Jermane’s Journal gives the reader a unique insight into a prisoner’s life. In Jermane’s case, a wrongfully convicted prisoner’s life.
In his latest entry: the following—in Jermane’s own words—can only describe a system seemingly hell bent on delivering punishment, rather than that of rehabilitation. Please continue to follow, and share Jermane’s journey.
This is just how fast things can go bad when dealing with 2 of the core issues of the (in)justice system: prison reform; and being wrongfully convicted.
I have been in this prison less than one week, and already the administration here at SOCF—Lucasville—are trying to set me up for failure.
This is what has just occurred in the last 24 hours.
In prison—well at least in the Ohio prison system—prisoners have to face what is known as ‘job reclassification: basically prisoner job assignment by your respective case manager. I have just had to endure this process, however, whilst this process was taking place I explained to the case manager my predicament, and proceeded to be very descriptive about my previous issues, and why it was counterproductive to make my job placement in the inmate dining hall—due to the serious risk to my personal safety. Keep in mind that this case manager is the same manager that orchestrated my previous cell-block change to the other side of this prison to ensure my safety just 11 months ago.
My case manager thinks that my life is worth nothing, and proceeded to literally laugh me off and say that I was trying to do anything to avoid working in the dreaded inmate dining room. Granted a lot of inmates try numerous tactics to avoid that particular job but my concern is real and valid.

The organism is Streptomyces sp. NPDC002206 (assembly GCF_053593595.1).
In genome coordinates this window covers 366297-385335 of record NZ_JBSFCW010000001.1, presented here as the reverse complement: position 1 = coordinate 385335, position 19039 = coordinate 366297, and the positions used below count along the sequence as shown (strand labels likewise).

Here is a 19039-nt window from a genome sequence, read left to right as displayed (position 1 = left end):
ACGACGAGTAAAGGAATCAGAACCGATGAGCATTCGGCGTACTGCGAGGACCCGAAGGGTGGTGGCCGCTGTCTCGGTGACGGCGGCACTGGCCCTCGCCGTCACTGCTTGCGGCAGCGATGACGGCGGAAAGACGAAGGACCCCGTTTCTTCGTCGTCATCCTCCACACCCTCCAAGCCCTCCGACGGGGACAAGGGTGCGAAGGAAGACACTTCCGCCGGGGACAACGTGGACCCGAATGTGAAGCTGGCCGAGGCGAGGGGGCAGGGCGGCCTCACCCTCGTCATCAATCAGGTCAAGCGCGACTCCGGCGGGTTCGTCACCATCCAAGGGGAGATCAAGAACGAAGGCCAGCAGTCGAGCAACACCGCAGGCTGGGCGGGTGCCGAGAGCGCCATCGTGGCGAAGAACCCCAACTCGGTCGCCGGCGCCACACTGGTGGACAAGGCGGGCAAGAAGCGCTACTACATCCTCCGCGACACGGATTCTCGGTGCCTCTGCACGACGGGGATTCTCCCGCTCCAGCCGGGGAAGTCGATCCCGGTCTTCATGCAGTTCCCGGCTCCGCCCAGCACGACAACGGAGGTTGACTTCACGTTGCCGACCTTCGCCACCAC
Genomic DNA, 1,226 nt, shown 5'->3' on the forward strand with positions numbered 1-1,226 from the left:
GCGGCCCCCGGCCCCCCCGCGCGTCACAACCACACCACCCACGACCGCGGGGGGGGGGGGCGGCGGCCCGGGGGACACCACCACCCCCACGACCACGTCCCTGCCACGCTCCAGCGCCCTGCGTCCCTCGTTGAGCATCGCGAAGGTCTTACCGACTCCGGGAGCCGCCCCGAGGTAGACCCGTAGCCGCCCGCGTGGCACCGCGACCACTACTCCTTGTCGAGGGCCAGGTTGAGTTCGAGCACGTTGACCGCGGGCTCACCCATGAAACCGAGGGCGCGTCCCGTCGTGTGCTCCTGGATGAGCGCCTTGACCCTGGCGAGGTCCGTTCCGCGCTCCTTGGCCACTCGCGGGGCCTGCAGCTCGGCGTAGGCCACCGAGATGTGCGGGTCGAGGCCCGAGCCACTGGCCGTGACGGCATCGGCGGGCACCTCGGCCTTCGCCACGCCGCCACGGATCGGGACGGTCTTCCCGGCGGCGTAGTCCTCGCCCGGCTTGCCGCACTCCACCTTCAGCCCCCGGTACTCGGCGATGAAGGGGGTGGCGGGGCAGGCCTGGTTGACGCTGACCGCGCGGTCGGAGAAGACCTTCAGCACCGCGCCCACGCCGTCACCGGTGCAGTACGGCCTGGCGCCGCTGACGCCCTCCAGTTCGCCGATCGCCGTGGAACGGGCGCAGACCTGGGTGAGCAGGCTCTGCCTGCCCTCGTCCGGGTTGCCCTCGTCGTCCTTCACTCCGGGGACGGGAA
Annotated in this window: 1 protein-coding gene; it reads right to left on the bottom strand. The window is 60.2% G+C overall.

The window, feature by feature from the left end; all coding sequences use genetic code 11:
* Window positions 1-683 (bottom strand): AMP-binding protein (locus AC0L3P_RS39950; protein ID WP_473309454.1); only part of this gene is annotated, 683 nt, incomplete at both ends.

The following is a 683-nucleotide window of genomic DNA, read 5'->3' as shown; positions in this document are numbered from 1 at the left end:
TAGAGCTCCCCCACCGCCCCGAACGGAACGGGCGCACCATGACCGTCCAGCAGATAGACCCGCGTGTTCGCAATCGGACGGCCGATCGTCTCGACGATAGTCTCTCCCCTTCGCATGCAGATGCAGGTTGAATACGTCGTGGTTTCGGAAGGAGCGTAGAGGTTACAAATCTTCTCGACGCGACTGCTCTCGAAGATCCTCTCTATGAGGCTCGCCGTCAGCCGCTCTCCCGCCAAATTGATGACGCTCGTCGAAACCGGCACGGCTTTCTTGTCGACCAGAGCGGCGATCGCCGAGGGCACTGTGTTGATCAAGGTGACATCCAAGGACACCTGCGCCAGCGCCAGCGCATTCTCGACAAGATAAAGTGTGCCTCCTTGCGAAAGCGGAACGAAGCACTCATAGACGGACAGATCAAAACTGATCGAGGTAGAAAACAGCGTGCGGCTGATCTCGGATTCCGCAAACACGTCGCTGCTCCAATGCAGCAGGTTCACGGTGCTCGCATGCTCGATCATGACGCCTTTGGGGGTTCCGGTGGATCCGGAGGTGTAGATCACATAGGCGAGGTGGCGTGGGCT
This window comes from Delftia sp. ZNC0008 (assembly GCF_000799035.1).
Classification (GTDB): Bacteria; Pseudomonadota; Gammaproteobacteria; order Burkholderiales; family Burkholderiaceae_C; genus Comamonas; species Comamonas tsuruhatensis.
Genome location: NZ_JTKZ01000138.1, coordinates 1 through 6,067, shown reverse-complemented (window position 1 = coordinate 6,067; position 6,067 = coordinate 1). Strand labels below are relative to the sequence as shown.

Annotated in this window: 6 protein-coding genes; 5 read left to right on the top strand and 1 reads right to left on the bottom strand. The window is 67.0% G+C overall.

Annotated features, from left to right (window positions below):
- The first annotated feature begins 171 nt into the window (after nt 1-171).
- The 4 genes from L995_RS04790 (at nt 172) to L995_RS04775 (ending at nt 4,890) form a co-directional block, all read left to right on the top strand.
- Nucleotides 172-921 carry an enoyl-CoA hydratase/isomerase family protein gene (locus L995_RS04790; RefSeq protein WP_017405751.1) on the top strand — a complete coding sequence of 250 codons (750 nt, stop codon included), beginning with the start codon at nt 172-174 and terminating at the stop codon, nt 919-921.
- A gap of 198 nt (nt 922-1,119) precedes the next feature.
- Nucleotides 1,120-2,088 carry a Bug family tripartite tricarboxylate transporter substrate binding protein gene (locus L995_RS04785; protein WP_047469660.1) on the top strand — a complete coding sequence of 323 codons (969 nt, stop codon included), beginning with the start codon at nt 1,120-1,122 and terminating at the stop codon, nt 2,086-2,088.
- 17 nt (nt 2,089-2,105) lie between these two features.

Now my choices will be one of 2 things, I can accept the work assignment and go to work in the inmate dining hall—making myself an open target. Or I can refuse and go to the hole for my refusal to put my life at risk whilst working in the inmate dining hall. After 22 years of being wrongfully incarcerated—and a very real opportunity to regain my freedom—I’m choosing my life of freedom over the labor of a system that wants to do me nothing but harm—Excuse me, I have to talk to mental health due to my anxiety issues.
Pardon the interruption, I just had an interesting conversation with a mental health liaison. When I explained how I ended up being transferred back to SOCF—even this person was somewhat confused about my presence back at SOCF. I also explained my current dilemma, and told her that I don’t even go to the dining hall to eat due to my concerns regarding my safety. She said she would do what she could to keep me from having to work in the dining hall. As I explained to her, I have been in solitary confinement for years at Ohio State Penitentiary, and prisoners are around 16 inmates at most, and you get to know those 16 inmates you are housed with for years at a time in most cases, and returning to SOCF has my anxiety level at extremely high levels on a daily basis. It’s best if they just let me stay in my cell until my transfer issue gets settled, or they put me in a more safe environment.
I am not a convict—well not a justified convicted prisoner—therefore I should be in an environment where my safety is ensured on a daily basis, and SOCF isn’t that place.
I want to expose the state of Ohio for what they do to people, not prisoners, PEOPLE, especially the wrongfully convicted. Honestly, I firmly believe I have found the problem on why things are the way they are at SOCF, and Ohio as a whole.
Too many males think it makes them “soft”—slang for being feminine—therefore they are willing to accept the abuse by the state of Ohio due to some misconstrued ideology.
Let me speak plainly, it’s that massive male, macho, tough guy, egocentric attitude that allows the abuse to continue unabated at SOCF. Me? I’m saying no more! My silence is broken, and I refuse to be quiet for another second.
I’m imploring society to shine a light on the system in Ohio, and other states as well, but more so Ohio because not one time has this state been challenged for its practices. Investigate, ask questions, and please don’t accept the bureaucratic response from prison officials. I’m living proof of what one has to endure whilst fighting to prove my innocence. Keep praying, spreading the word, and remain active in exposing the (in)justice system.
People are suffering, myself included.Therefore I am content with weakness, with mistreatment, with distress and difficulties for the sake of exposing the suffering.
For when I am powerless, it is then that I am strong.
Silent no more.
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